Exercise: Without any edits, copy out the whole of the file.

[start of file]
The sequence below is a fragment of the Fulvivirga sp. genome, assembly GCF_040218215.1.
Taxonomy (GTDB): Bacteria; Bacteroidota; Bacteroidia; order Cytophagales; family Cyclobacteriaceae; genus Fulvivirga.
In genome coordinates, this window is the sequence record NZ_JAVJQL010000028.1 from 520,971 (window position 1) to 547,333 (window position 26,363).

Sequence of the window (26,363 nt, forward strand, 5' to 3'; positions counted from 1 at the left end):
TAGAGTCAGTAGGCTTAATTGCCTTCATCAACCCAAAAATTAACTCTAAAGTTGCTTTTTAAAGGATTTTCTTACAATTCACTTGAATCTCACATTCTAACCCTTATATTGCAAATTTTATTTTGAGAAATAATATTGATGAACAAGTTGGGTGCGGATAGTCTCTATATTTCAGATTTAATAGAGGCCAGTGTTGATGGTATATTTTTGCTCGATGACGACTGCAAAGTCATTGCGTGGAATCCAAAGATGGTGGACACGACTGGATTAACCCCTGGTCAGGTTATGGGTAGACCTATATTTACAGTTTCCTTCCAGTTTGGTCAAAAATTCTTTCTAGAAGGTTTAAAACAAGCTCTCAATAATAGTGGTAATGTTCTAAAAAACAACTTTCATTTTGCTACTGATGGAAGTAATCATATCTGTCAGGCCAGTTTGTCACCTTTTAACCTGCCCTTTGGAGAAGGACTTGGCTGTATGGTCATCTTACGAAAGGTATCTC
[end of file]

The sequence below is a fragment of the Fulvivirga sp. genome, assembly GCF_040218215.1.
Taxonomy (GTDB): Bacteria; Bacteroidota; Bacteroidia; order Cytophagales; family Cyclobacteriaceae; genus Fulvivirga.
In genome coordinates, this window is the sequence record NZ_JAVJQL010000028.1 from 520,971 (window position 1) to 547,333 (window position 26,363).

Sequence of the window (26,363 nt, forward strand, 5' to 3'; positions counted from 1 at the left end):
TAGAGTCAGTAGGCTTAATTGCCTTCATCAACCCAAAAATTAACTCTAAAGTTGCTTTTTAAAGGATTTTCTTACAATTCACTTGAATCTCACATTCTAACCCTTATATTGCAAATTTTATTTTGAGAAATAATATTGATGAACAAGTTGGGTGCGGATAGTCTCTATATTTCAGATTTAATAGAGGCCAGTGTTGATGGTATATTTTTGCTCGATGACGACTGCAAAGTCATTGCGTGGAATCCAAAGATGGTGGACACGACTGGATTAACCCCTGGTCAGGTTATGGGTAGACCTATATTTACAGTTTCCTTCCAGTTTGGTCAAAAATTCTTTCTAGAAGGTTTAAAACAAGCTCTCAATAATAGTGGTAATGTTCTAAAAAACAACTTTCATTTTGCTACTGATGGAAGTAATCATATCTGTCAGGCCAGTTTGTCACCTTTTAACCTGCCCTTTGGAGAAGGACTTGGCTGTATGGTCATCTTACGAAAGGTATCTC